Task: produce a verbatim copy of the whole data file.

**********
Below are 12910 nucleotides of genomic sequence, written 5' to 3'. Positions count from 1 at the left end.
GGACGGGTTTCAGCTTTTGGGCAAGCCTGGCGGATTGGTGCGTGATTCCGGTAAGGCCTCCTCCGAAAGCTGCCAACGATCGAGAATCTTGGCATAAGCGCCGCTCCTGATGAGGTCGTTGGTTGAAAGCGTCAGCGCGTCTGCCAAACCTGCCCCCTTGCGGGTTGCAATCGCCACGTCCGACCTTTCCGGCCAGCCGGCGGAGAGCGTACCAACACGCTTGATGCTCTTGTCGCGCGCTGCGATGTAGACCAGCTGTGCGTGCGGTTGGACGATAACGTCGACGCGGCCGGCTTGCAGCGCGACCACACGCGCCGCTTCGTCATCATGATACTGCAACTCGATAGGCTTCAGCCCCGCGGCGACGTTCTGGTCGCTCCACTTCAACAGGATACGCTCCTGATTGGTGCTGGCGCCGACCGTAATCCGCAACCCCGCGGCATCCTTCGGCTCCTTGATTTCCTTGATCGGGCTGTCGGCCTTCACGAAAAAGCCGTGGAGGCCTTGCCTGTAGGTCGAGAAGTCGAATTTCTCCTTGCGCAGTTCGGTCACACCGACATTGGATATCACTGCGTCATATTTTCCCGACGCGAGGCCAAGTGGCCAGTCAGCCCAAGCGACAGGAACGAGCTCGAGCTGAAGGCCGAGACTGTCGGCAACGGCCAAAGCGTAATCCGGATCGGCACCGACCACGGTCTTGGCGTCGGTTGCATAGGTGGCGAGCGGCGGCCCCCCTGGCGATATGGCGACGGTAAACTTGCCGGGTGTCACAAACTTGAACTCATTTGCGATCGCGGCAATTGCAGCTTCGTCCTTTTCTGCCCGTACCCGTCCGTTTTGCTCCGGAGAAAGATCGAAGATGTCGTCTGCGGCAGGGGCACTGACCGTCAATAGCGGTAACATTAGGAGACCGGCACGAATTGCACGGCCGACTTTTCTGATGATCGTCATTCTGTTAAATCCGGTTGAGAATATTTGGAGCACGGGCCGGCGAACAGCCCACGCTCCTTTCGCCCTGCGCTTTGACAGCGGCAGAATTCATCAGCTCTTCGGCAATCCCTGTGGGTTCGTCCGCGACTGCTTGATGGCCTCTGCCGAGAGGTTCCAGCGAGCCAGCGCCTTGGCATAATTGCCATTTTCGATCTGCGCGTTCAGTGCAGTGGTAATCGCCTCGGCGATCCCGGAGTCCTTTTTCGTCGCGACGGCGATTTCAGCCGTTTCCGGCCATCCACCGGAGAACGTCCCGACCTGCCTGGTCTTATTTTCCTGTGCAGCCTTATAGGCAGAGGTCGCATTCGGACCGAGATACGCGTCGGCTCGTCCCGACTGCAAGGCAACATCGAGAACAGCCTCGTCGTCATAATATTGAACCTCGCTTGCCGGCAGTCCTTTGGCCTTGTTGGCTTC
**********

Below are 12910 nucleotides of genomic sequence, written 5' to 3'. Positions count from 1 at the left end.
GGACGGGTTTCAGCTTTTGGGCAAGCCTGGCGGATTGGTGCGTGATTCCGGTAAGGCCTCCTCCGAAAGCTGCCAACGATCGAGAATCTTGGCATAAGCGCCGCTCCTGATGAGGTCGTTGGTTGAAAGCGTCAGCGCGTCTGCCAAACCTGCCCCCTTGCGGGTTGCAATCGCCACGTCCGACCTTTCCGGCCAGCCGGCGGAGAGCGTACCAACACGCTTGATGCTCTTGTCGCGCGCTGCGATGTAGACCAGCTGTGCGTGCGGTTGGACGATAACGTCGACGCGGCCGGCTTGCAGCGCGACCACACGCGCCGCTTCGTCATCATGATACTGCAACTCGATAGGCTTCAGCCCCGCGGCGACGTTCTGGTCGCTCCACTTCAACAGGATACGCTCCTGATTGGTGCTGGCGCCGACCGTAATCCGCAACCCCGCGGCATCCTTCGGCTCCTTGATTTCCTTGATCGGGCTGTCGGCCTTCACGAAAAAGCCGTGGAGGCCTTGCCTGTAGGTCGAGAAGTCGAATTTCTCCTTGCGCAGTTCGGTCACACCGACATTGGATATCACTGCGTCATATTTTCCCGACGCGAGGCCAAGTGGCCAGTCAGCCCAAGCGACAGGAACGAGCTCGAGCTGAAGGCCGAGACTGTCGGCAACGGCCAAAGCGTAATCCGGATCGGCACCGACCACGGTCTTGGCGTCGGTTGCATAGGTGGCGAGCGGCGGCCCCCCTGGCGATATGGCGACGGTAAACTTGCCGGGTGTCACAAACTTGAACTCATTTGCGATCGCGGCAATTGCAGCTTCGTCCTTTTCTGCCCGTACCCGTCCGTTTTGCTCCGGAGAAAGATCGAAGATGTCGTCTGCGGCAGGGGCACTGACCGTCAATAGCGGTAACATTAGGAGACCGGCACGAATTGCACGGCCGACTTTTCTGATGATCGTCATTCTGTTAAATCCGGTTGAGAATATTTGGAGCACGGGCCGGCGAACAGCCCACGCTCCTTTCGCCCTGCGCTTTGACAGCGGCAGAATTCATCAGCTCTTCGGCAATCCCTGTGGGTTCGTCCGCGACTGCTTGATGGCCTCTGCCGAGAGGTTCCAGCGAGCCAGCGCCTTGGCATAATTGCCATTTTCGATCTGCGCGTTCAGTGCAGTGGTAATCGCCTCGGCGATCCCGGAGTCCTTTTTCGTCGCGACGGCGATTTCAGCCGTTTCCGGCCATCCACCGGAGAACGTCCCGACCTGCCTGGTCTTATTTTCCTGTGCAGCCTTATAGGCAGAGGTCGCATTCGGACCGAGATACGCGTCGGCTCGTCCCGACTGCAAGGCAACATCGAGAACAGCCTCGTCGTCATAATATTGAACCTCGCTTGCCGGCAGTCCTTTGGCCTTGTTGGCTTC